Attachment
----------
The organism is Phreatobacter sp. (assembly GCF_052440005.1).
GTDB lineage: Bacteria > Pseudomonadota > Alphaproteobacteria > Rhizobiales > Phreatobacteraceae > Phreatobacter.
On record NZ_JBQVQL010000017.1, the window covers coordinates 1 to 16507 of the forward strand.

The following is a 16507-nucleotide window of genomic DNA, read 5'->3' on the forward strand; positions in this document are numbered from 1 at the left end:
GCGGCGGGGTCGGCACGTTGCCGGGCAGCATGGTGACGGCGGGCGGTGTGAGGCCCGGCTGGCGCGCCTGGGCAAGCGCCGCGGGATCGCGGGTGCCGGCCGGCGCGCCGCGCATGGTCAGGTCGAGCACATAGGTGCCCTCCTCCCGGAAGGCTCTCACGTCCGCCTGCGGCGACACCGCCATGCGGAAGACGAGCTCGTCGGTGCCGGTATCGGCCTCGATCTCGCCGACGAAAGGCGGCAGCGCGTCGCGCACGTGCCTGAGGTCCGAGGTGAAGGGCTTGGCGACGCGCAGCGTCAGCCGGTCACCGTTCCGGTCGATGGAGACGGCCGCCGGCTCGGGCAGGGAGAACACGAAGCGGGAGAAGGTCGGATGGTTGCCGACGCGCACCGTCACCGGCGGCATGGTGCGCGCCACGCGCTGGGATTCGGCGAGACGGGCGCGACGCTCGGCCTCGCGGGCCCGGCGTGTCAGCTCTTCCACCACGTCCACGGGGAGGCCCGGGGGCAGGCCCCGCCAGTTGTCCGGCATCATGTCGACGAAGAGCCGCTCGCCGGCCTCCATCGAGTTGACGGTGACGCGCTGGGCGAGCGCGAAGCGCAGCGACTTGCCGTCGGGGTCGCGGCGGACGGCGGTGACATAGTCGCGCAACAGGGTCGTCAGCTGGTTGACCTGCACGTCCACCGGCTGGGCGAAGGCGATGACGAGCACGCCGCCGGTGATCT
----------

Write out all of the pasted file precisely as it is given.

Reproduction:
The organism is Phreatobacter sp. (assembly GCF_052440005.1).
GTDB lineage: Bacteria > Pseudomonadota > Alphaproteobacteria > Rhizobiales > Phreatobacteraceae > Phreatobacter.
On record NZ_JBQVQL010000017.1, the window covers coordinates 1 to 16507 of the forward strand.

The following is a 16507-nucleotide window of genomic DNA, read 5'->3' on the forward strand; positions in this document are numbered from 1 at the left end:
GCGGCGGGGTCGGCACGTTGCCGGGCAGCATGGTGACGGCGGGCGGTGTGAGGCCCGGCTGGCGCGCCTGGGCAAGCGCCGCGGGATCGCGGGTGCCGGCCGGCGCGCCGCGCATGGTCAGGTCGAGCACATAGGTGCCCTCCTCCCGGAAGGCTCTCACGTCCGCCTGCGGCGACACCGCCATGCGGAAGACGAGCTCGTCGGTGCCGGTATCGGCCTCGATCTCGCCGACGAAAGGCGGCAGCGCGTCGCGCACGTGCCTGAGGTCCGAGGTGAAGGGCTTGGCGACGCGCAGCGTCAGCCGGTCACCGTTCCGGTCGATGGAGACGGCCGCCGGCTCGGGCAGGGAGAACACGAAGCGGGAGAAGGTCGGATGGTTGCCGACGCGCACCGTCACCGGCGGCATGGTGCGCGCCACGCGCTGGGATTCGGCGAGACGGGCGCGACGCTCGGCCTCGCGGGCCCGGCGTGTCAGCTCTTCCACCACGTCCACGGGGAGGCCCGGGGGCAGGCCCCGCCAGTTGTCCGGCATCATGTCGACGAAGAGCCGCTCGCCGGCCTCCATCGAGTTGACGGTGACGCGCTGGGCGAGCGCGAAGCGCAGCGACTTGCCGTCGGGGTCGCGGCGGACGGCGGTGACATAGTCGCGCAACAGGGTCGTCAGCTGGTTGACCTGCACGTCCACCGGCTGGGCGAAGGCGATGACGAGCACGCCGCCGGTGATCT